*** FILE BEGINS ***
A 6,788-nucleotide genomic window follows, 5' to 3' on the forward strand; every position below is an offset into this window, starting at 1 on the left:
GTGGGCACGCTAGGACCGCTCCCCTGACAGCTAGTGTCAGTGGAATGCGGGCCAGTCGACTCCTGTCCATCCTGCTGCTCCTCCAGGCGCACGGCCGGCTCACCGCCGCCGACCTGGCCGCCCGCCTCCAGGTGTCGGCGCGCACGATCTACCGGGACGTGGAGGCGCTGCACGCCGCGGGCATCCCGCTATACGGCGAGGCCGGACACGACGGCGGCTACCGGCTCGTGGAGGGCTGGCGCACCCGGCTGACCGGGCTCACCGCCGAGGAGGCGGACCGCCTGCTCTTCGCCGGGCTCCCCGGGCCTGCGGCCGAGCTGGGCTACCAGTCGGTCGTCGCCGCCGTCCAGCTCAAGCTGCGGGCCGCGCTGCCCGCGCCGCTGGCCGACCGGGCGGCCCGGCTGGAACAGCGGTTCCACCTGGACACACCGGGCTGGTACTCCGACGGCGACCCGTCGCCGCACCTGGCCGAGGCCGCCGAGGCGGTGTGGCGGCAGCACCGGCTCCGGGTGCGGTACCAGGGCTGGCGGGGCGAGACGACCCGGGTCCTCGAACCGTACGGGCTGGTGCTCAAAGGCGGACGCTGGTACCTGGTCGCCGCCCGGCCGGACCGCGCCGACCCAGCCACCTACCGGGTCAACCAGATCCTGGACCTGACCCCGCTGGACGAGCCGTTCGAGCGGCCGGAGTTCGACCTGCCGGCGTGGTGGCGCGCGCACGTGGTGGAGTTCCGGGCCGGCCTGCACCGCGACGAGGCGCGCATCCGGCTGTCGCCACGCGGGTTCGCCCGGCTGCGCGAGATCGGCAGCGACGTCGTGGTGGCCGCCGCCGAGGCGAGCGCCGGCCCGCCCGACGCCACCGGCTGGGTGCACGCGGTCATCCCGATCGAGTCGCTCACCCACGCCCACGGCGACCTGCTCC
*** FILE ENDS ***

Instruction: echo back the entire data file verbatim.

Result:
A 6,788-nucleotide genomic window follows, 5' to 3' on the forward strand; every position below is an offset into this window, starting at 1 on the left:
GTGGGCACGCTAGGACCGCTCCCCTGACAGCTAGTGTCAGTGGAATGCGGGCCAGTCGACTCCTGTCCATCCTGCTGCTCCTCCAGGCGCACGGCCGGCTCACCGCCGCCGACCTGGCCGCCCGCCTCCAGGTGTCGGCGCGCACGATCTACCGGGACGTGGAGGCGCTGCACGCCGCGGGCATCCCGCTATACGGCGAGGCCGGACACGACGGCGGCTACCGGCTCGTGGAGGGCTGGCGCACCCGGCTGACCGGGCTCACCGCCGAGGAGGCGGACCGCCTGCTCTTCGCCGGGCTCCCCGGGCCTGCGGCCGAGCTGGGCTACCAGTCGGTCGTCGCCGCCGTCCAGCTCAAGCTGCGGGCCGCGCTGCCCGCGCCGCTGGCCGACCGGGCGGCCCGGCTGGAACAGCGGTTCCACCTGGACACACCGGGCTGGTACTCCGACGGCGACCCGTCGCCGCACCTGGCCGAGGCCGCCGAGGCGGTGTGGCGGCAGCACCGGCTCCGGGTGCGGTACCAGGGCTGGCGGGGCGAGACGACCCGGGTCCTCGAACCGTACGGGCTGGTGCTCAAAGGCGGACGCTGGTACCTGGTCGCCGCCCGGCCGGACCGCGCCGACCCAGCCACCTACCGGGTCAACCAGATCCTGGACCTGACCCCGCTGGACGAGCCGTTCGAGCGGCCGGAGTTCGACCTGCCGGCGTGGTGGCGCGCGCACGTGGTGGAGTTCCGGGCCGGCCTGCACCGCGACGAGGCGCGCATCCGGCTGTCGCCACGCGGGTTCGCCCGGCTGCGCGAGATCGGCAGCGACGTCGTGGTGGCCGCCGCCGAGGCGAGCGCCGGCCCGCCCGACGCCACCGGCTGGGTGCACGCGGTCATCCCGATCGAGTCGCTCACCCACGCCCACGGCGACCTGCTCC